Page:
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Group of interfaith clergy calls for repealing House Bill 2

Citing passages from the Bible to make their case, Charlotte ministers representing a national coalition of more than 400 clergy called Thursday for repeal of North Carolina’s House Bill 2.

The Rev. Martha Dixon Kearse of St. John’s Baptist Church said the group felt called to follow Jesus’ plea to love “the least of these” – Jesus’ description of society’s most vulnerable people.

“We stand for people who are transgendered,” she said at a news conference in uptown Charlotte. “We stand for not just tolerance, but also for kindness, for welcome and for protection from bullying … from discrimination … from hurt.”

HB2 and the Obama administration’s response to it have deeply divided the faith community in North Carolina and around the country.

This week, Charlotte Catholic Bishop Peter Jugis said in a statement that it was “deeply disturbing” that the administration sent a letter to every public school district last week telling them to allow transgender students to use the bathrooms that match their gender identity.

“The guidance (from the U.S. Departments of Education and Justice) fails to address a number of important concerns,” Jugis said in a statement that echoed one released by the U.S. Conference of Catholic Bishops. “And (it) contradicts a basic understanding of human formation so well expressed by Pope Francis: that ‘the young need to be helped to accept their own body as it was created.’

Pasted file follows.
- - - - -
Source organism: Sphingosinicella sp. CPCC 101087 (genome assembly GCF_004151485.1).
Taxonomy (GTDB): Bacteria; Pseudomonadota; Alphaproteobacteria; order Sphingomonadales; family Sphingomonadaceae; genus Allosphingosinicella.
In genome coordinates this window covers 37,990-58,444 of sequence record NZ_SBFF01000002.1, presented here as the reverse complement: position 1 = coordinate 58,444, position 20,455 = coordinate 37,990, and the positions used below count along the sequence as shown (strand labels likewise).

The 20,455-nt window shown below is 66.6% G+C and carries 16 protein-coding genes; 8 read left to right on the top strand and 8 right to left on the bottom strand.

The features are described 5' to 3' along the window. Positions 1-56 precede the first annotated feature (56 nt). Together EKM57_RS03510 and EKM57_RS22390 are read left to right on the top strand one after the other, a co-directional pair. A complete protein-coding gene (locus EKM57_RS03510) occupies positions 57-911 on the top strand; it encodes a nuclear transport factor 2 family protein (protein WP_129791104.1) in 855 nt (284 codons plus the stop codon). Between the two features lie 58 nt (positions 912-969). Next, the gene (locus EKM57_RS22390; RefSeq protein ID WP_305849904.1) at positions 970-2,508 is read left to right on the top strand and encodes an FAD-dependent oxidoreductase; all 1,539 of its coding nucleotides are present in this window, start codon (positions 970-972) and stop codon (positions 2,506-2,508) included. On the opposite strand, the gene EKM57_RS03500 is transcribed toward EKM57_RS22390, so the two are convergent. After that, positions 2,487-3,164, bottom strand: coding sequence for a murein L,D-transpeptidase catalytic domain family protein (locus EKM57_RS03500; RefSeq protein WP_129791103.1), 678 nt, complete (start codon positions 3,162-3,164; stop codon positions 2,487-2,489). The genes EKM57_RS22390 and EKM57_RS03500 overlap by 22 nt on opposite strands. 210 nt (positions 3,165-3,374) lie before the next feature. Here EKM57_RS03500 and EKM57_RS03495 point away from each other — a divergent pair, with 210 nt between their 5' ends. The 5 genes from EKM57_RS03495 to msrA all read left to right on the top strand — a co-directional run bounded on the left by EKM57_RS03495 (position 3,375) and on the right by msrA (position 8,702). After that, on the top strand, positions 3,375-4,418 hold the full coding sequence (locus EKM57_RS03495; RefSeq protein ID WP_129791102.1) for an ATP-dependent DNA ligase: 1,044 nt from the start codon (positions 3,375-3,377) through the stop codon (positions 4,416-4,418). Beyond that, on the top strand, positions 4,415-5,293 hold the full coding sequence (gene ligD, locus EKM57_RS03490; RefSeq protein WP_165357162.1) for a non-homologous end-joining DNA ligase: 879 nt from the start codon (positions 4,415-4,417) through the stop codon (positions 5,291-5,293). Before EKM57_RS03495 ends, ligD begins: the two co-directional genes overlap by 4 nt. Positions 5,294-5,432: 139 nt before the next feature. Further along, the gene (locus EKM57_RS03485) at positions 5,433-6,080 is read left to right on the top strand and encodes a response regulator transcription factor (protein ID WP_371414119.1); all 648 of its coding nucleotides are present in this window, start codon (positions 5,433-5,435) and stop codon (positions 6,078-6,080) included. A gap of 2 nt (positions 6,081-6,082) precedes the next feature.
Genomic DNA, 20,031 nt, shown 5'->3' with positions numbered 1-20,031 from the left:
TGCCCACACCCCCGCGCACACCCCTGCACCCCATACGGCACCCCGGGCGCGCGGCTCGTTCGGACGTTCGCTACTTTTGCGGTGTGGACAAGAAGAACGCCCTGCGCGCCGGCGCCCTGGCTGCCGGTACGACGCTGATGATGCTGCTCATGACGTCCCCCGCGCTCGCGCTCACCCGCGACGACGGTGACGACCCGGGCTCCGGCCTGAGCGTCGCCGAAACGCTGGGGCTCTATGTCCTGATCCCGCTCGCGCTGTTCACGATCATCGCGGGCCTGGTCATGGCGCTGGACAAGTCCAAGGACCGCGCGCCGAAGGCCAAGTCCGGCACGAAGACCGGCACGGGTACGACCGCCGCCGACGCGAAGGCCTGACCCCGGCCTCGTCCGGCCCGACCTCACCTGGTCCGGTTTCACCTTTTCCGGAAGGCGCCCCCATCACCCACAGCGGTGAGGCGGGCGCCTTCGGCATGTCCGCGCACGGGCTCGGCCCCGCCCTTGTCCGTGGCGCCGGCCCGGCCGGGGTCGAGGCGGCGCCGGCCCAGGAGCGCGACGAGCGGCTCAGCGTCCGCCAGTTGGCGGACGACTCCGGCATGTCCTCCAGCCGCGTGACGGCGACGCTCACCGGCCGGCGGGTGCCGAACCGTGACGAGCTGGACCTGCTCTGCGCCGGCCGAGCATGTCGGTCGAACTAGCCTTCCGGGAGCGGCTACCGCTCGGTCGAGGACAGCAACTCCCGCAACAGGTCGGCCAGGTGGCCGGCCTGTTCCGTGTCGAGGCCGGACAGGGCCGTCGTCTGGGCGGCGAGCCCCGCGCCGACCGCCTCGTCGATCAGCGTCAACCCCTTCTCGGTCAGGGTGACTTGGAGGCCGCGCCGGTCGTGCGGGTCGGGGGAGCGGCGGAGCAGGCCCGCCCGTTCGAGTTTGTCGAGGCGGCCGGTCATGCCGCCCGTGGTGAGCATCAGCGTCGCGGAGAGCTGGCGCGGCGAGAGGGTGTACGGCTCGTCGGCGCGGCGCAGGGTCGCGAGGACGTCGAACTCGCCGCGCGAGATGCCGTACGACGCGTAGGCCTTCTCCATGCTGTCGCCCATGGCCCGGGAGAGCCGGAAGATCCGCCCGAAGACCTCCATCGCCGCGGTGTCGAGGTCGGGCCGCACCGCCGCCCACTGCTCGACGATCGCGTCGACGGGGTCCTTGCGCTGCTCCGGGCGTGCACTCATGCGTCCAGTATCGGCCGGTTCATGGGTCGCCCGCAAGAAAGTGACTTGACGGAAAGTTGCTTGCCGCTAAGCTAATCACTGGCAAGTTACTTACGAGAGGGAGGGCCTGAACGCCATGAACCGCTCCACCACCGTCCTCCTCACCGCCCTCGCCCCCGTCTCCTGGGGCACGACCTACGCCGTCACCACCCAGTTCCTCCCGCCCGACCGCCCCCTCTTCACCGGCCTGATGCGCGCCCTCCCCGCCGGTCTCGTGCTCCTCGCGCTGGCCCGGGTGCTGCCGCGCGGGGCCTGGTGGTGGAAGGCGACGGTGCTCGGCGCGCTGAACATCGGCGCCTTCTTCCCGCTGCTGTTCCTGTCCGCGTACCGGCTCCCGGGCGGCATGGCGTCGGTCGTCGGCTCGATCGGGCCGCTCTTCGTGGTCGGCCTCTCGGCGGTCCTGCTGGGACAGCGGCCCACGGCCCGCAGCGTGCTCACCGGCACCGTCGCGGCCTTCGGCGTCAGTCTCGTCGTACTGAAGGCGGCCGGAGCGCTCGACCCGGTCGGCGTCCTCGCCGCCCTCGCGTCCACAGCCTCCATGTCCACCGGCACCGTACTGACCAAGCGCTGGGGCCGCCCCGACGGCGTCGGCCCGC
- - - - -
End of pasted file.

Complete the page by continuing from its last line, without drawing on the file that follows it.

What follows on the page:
Conservative Christians have held rallies and vigils supporting HB2, saying it protects the privacy and safety of women and girls from potential predators. Many in this group have also resisted the legitimacy of any claim of gender identity that differs from a person’s biological sex – or the way God created them at birth, as they might put it.

But liberal clergy have also spoken up, calling HB2 a gross violation of Jesus’ command to love, not judge, others. Many in this group consider their opposition to the law akin to what Dr. Martin Luther King Jr. and other clergy did during the heyday of the civil rights movement in opposing racist laws targeting African-Americans.

Both sides in the current debate over HB2 quote the Bible.

The Presbytery of Charlotte, the local branch of the Presbyterian Church (U.S.A), voted this week to call for repeal of the law. In its resolution, a copy of which was sent to members of the N.C. legislature, the church leaders said: “As a Presbytery, we cannot support legislation which takes away the inalienable rights of anyone to protect one’s own freedom and justice. In accordance with Isaiah 1:17, we are seekers of justice and we defend the oppressed. We affirm this as our duty as disciples of Christ.”

On Thursday, the Rev. Joslyn Schaefer of St. Peter’s Episcopal Church, which hosted the clergy coalition’s anti-HB2 news conference, said there’s not just one interpretation of what the Bible counsels on such laws.

“I think it’s important for multiple Christian voices to be heard on this issue,” she said.

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